That night, Ruhi held me so close to her heart. I tried to tell her I’m fine. But she knew how traumatic it had been.

The other toys had laughed and did not help out. I tried to not be upset with them. Maybe they were not mean-hearted, just jealous.

After this, Ruhi and I became more like sisters. She was everything to me. And I was everything to her. She didn’t even eat without me being there. I would sit inside the bathroom even while she brushed her teeth.

Every night I would count my blessings and hope for the happiness to continue.

But one weekend, Ruhi’s Papa came back home with a bit of a sore throat. When he didn’t recover for two days, he was locked into his room. No one was allowed to meet him. It was like a jail. Ruhi’s Mummy would leave food for him outside.

It was all very confusing. Ruhi’s Papa had got the virus and he had to be taken to the hospital. His “oxygen” was too low. But at that time there were no hospital beds available. Ruhi’s Mummy tried but could not get him admitted.

The day Ruhi’s Papa died, I tried to do my best for Ruhi. Ruhi’s Mummy was frozen like a statue. She was not allowed to go for the cremation. Because she could get the virus and also die. Some people came to spray the house to kill any virus that may be floating around. Ruhi’s eyes were burning. Or maybe she was crying. Her Mummy didn’t shed a tear though.

No relatives came to the house. Ruhi tried to feed her Mummy. It was quite heartbreaking considering Ruhi is not even six. Since then I have been trying  my best to keep the family going.

Now Ruhi sleeps in the bed with her Mummy. I sleep next to her. Ruhi wets herself often. I get soiled too. Ruhi’s Naniji, who has come to visit, calls me a “stinky old doll.” I am scared Naniji will get rid of me. And Ruhi and I will be separated forever.

Ruhi’s Mummy only does her work. She has stopped talking completely. Ruhi now seems hooked to the iPad. She doesn’t feel like playing with me anymore. But at night she still can’t sleep without holding on to me.

Naniji has started putting me into the washing machine every few days. The first time it was very painful. Now I have become stoic. But with every wash my hair is thinning, my clothes fading, my fabric body is coming apart.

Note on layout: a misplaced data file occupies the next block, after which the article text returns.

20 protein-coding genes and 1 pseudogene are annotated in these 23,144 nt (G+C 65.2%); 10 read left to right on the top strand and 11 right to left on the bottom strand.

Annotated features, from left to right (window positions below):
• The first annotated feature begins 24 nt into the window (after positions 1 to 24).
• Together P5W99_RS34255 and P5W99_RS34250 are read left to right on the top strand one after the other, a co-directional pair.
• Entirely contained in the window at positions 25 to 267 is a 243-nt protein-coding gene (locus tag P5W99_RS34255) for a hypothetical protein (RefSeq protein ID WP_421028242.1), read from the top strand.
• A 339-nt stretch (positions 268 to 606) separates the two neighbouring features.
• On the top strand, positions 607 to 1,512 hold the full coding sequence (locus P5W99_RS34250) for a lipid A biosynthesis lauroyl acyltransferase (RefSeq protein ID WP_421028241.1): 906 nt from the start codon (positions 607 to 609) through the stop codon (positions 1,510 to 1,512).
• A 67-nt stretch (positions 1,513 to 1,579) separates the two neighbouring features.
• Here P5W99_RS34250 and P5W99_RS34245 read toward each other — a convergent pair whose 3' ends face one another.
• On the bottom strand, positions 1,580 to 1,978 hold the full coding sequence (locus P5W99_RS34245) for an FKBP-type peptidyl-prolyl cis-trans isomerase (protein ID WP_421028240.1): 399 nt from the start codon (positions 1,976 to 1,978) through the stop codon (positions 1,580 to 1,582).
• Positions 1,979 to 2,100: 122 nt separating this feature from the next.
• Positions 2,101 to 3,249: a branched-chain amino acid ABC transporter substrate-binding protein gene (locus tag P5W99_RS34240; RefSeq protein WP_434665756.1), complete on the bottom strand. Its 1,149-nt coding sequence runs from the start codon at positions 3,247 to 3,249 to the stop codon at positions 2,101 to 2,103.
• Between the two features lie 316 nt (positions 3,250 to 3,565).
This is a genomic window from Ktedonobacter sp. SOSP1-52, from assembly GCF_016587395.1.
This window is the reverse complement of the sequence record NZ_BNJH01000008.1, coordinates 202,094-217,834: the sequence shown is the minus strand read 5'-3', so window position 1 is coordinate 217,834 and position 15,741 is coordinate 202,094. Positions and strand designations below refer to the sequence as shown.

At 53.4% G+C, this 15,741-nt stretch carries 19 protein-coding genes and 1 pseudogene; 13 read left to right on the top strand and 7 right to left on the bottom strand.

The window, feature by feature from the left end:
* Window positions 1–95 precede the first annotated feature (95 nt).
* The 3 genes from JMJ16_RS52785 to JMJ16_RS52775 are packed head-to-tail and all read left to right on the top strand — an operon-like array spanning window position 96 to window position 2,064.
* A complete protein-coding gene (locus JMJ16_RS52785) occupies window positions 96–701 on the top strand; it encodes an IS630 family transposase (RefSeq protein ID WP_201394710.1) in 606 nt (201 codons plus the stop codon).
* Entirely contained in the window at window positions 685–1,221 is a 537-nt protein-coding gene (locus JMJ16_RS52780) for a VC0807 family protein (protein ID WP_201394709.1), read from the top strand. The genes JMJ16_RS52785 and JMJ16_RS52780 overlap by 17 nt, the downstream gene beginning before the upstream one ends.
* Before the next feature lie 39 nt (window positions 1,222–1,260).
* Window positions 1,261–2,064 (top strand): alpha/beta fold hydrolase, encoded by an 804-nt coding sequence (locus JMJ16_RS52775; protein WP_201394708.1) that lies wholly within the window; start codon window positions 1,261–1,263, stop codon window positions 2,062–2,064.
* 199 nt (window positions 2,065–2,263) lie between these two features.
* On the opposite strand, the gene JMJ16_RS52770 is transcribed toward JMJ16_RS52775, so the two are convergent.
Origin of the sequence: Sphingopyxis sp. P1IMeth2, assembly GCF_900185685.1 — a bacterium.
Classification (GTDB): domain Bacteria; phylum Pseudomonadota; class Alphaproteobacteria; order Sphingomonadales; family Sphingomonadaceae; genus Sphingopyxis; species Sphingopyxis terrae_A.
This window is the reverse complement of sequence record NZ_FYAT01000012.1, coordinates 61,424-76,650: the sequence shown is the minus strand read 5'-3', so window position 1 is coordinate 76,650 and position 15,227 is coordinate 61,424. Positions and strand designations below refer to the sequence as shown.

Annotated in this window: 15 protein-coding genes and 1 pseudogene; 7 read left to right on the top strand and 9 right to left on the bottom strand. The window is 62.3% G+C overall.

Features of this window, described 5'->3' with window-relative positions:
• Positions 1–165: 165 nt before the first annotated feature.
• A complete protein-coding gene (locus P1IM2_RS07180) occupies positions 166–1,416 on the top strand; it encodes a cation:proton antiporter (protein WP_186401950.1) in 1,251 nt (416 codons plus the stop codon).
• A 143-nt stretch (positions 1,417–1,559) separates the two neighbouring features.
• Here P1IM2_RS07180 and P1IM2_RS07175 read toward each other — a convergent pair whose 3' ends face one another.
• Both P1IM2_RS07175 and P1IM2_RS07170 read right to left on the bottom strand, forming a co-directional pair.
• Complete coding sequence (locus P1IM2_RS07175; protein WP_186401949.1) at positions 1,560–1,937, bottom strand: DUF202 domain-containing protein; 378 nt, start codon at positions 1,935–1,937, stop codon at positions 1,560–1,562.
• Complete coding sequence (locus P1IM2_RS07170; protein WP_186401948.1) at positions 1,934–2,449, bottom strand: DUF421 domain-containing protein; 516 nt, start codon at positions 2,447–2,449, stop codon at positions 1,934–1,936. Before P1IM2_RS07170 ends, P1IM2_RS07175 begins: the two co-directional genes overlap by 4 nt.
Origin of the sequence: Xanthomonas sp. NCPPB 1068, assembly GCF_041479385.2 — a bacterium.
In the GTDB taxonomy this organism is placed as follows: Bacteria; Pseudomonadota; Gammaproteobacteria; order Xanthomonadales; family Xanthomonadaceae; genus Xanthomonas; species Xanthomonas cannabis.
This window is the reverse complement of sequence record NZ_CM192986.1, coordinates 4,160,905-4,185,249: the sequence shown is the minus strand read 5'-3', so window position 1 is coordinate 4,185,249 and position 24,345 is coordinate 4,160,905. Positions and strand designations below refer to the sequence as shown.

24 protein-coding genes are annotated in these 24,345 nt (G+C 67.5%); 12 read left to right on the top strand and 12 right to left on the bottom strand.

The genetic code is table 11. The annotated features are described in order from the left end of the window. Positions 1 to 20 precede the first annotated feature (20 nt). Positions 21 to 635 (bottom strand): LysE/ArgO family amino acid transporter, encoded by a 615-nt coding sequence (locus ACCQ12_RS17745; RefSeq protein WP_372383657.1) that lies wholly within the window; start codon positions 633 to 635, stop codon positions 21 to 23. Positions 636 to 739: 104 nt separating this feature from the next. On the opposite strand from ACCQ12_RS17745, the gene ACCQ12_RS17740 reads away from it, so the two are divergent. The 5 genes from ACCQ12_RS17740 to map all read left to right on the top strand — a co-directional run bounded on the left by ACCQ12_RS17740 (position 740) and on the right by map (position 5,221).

Ruhi has been allowed to go and play downstairs. I watch from the window. She seems happy with her human friends. I try to not feel jealous, but it hurts sometimes. I’m not sure I can bring her the same comfort and joy anymore.

One day while Ruhi was playing downstairs, Ruhi’s Mummy held me and cried. I guess because Ruhi’s Papa had bought me. I tried to wipe her tears and give her some love.

That day, I felt a bit reassured that maybe Naniji will not be able to get rid of me so easily. And since that day Ruhi’s Mummy has started talking a little bit again. Maybe my love did reach her heart.

It’s Christmas again. Two years have passed and they say the virus is back, in a new avatar.

I saw Ruhi’s wishlist for Santa. She has asked for a dog. I feel bad. Am I not giving Ruhi enough love? Do I need to try harder? Or maybe my job is done. And our friendship is ending slowly.

I’m old and faded now, and all I want is for Ruhi to love me forever. I’m scared to make that wish again. Last time when I wished, the virus attacked humans. Sometimes I feel guilty, did I make a terrible wish? Was I selfish?

I hope I’m not sent to the orphanage. But if I am, I hope I’ll find another friend who loves me like Ruhi does. Till then, I’m okay with my status. Teddy, by the way, is now in the box bed!

Alankrita Shrivastava is a director and screenwriter. Her webseries Bombay Begums released on Netflix in 2021 to critical acclaim

📣 The Indian Express is now on Telegram. Click here to join our channel (@indianexpress) and stay updated with the latest headlines

For all the latest Eye News, download Indian Express App.

  • Newsguard
  • The Indian Express website has been rated GREEN for its credibility and trustworthiness by Newsguard, a global service that rates news sources for their journalistic standards.
  • Newsguard
Advertisement
Advertisement
Advertisement
Advertisement